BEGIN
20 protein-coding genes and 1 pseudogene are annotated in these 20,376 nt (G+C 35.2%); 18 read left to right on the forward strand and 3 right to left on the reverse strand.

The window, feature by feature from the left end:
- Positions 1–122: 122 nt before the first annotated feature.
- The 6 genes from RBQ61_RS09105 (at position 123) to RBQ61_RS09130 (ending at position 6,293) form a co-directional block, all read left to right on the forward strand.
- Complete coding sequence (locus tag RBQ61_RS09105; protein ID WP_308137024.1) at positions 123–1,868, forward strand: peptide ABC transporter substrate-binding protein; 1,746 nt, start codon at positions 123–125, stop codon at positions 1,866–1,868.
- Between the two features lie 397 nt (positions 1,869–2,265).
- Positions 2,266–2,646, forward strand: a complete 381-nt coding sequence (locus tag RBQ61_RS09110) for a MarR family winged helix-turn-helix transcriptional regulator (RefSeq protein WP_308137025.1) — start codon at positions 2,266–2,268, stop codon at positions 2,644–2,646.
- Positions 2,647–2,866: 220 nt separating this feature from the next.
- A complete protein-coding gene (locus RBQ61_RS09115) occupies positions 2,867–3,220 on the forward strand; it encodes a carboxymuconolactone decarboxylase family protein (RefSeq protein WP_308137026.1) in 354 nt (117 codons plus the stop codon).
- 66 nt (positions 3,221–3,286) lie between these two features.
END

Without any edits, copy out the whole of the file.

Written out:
20 protein-coding genes and 1 pseudogene are annotated in these 20,376 nt (G+C 35.2%); 18 read left to right on the forward strand and 3 right to left on the reverse strand.

The window, feature by feature from the left end:
- Positions 1–122: 122 nt before the first annotated feature.
- The 6 genes from RBQ61_RS09105 (at position 123) to RBQ61_RS09130 (ending at position 6,293) form a co-directional block, all read left to right on the forward strand.
- Complete coding sequence (locus tag RBQ61_RS09105; protein ID WP_308137024.1) at positions 123–1,868, forward strand: peptide ABC transporter substrate-binding protein; 1,746 nt, start codon at positions 123–125, stop codon at positions 1,866–1,868.
- Between the two features lie 397 nt (positions 1,869–2,265).
- Positions 2,266–2,646, forward strand: a complete 381-nt coding sequence (locus tag RBQ61_RS09110) for a MarR family winged helix-turn-helix transcriptional regulator (RefSeq protein WP_308137025.1) — start codon at positions 2,266–2,268, stop codon at positions 2,644–2,646.
- Positions 2,647–2,866: 220 nt separating this feature from the next.
- A complete protein-coding gene (locus RBQ61_RS09115) occupies positions 2,867–3,220 on the forward strand; it encodes a carboxymuconolactone decarboxylase family protein (RefSeq protein WP_308137026.1) in 354 nt (117 codons plus the stop codon).
- 66 nt (positions 3,221–3,286) lie between these two features.